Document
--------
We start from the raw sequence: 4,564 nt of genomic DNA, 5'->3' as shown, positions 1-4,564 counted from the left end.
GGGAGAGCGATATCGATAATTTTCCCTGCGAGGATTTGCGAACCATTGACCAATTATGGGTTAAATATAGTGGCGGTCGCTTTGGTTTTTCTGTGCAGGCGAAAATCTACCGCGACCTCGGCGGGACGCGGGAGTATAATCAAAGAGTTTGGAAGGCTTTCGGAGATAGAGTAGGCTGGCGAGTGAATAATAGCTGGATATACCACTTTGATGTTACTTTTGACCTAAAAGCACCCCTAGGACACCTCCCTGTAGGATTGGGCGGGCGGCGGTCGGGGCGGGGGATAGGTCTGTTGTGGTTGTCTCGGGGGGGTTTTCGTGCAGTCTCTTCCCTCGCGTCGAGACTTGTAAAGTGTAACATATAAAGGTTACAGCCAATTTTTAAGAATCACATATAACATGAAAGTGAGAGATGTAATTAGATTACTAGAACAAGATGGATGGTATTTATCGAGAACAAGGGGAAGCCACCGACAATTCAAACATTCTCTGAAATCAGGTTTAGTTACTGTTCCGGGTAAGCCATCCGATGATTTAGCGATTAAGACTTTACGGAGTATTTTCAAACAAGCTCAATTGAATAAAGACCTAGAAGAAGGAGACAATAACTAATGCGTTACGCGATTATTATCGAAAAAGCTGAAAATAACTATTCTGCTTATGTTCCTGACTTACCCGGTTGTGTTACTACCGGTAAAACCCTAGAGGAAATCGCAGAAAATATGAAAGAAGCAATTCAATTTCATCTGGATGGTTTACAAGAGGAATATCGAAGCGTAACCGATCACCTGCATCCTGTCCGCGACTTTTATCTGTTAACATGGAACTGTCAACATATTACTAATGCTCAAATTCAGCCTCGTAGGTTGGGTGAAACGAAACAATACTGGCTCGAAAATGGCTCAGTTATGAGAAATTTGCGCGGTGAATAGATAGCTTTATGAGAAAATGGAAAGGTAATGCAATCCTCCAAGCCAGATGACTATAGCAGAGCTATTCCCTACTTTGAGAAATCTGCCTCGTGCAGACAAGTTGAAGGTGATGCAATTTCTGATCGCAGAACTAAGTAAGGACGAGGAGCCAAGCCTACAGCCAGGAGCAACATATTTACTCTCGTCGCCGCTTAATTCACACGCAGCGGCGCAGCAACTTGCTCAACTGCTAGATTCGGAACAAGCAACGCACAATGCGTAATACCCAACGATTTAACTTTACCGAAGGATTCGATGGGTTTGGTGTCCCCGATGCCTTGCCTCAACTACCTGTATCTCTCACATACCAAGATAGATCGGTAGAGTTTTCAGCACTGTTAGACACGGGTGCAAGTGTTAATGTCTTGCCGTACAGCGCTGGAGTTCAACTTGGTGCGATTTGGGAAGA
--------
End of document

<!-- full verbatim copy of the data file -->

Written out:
We start from the raw sequence: 4,564 nt of genomic DNA, 5'->3' as shown, positions 1-4,564 counted from the left end.
GGGAGAGCGATATCGATAATTTTCCCTGCGAGGATTTGCGAACCATTGACCAATTATGGGTTAAATATAGTGGCGGTCGCTTTGGTTTTTCTGTGCAGGCGAAAATCTACCGCGACCTCGGCGGGACGCGGGAGTATAATCAAAGAGTTTGGAAGGCTTTCGGAGATAGAGTAGGCTGGCGAGTGAATAATAGCTGGATATACCACTTTGATGTTACTTTTGACCTAAAAGCACCCCTAGGACACCTCCCTGTAGGATTGGGCGGGCGGCGGTCGGGGCGGGGGATAGGTCTGTTGTGGTTGTCTCGGGGGGGTTTTCGTGCAGTCTCTTCCCTCGCGTCGAGACTTGTAAAGTGTAACATATAAAGGTTACAGCCAATTTTTAAGAATCACATATAACATGAAAGTGAGAGATGTAATTAGATTACTAGAACAAGATGGATGGTATTTATCGAGAACAAGGGGAAGCCACCGACAATTCAAACATTCTCTGAAATCAGGTTTAGTTACTGTTCCGGGTAAGCCATCCGATGATTTAGCGATTAAGACTTTACGGAGTATTTTCAAACAAGCTCAATTGAATAAAGACCTAGAAGAAGGAGACAATAACTAATGCGTTACGCGATTATTATCGAAAAAGCTGAAAATAACTATTCTGCTTATGTTCCTGACTTACCCGGTTGTGTTACTACCGGTAAAACCCTAGAGGAAATCGCAGAAAATATGAAAGAAGCAATTCAATTTCATCTGGATGGTTTACAAGAGGAATATCGAAGCGTAACCGATCACCTGCATCCTGTCCGCGACTTTTATCTGTTAACATGGAACTGTCAACATATTACTAATGCTCAAATTCAGCCTCGTAGGTTGGGTGAAACGAAACAATACTGGCTCGAAAATGGCTCAGTTATGAGAAATTTGCGCGGTGAATAGATAGCTTTATGAGAAAATGGAAAGGTAATGCAATCCTCCAAGCCAGATGACTATAGCAGAGCTATTCCCTACTTTGAGAAATCTGCCTCGTGCAGACAAGTTGAAGGTGATGCAATTTCTGATCGCAGAACTAAGTAAGGACGAGGAGCCAAGCCTACAGCCAGGAGCAACATATTTACTCTCGTCGCCGCTTAATTCACACGCAGCGGCGCAGCAACTTGCTCAACTGCTAGATTCGGAACAAGCAACGCACAATGCGTAATACCCAACGATTTAACTTTACCGAAGGATTCGATGGGTTTGGTGTCCCCGATGCCTTGCCTCAACTACCTGTATCTCTCACATACCAAGATAGATCGGTAGAGTTTTCAGCACTGTTAGACACGGGTGCAAGTGTTAATGTCTTGCCGTACAGCGCTGGAGTTCAACTTGGTGCGATTTGGGAAGA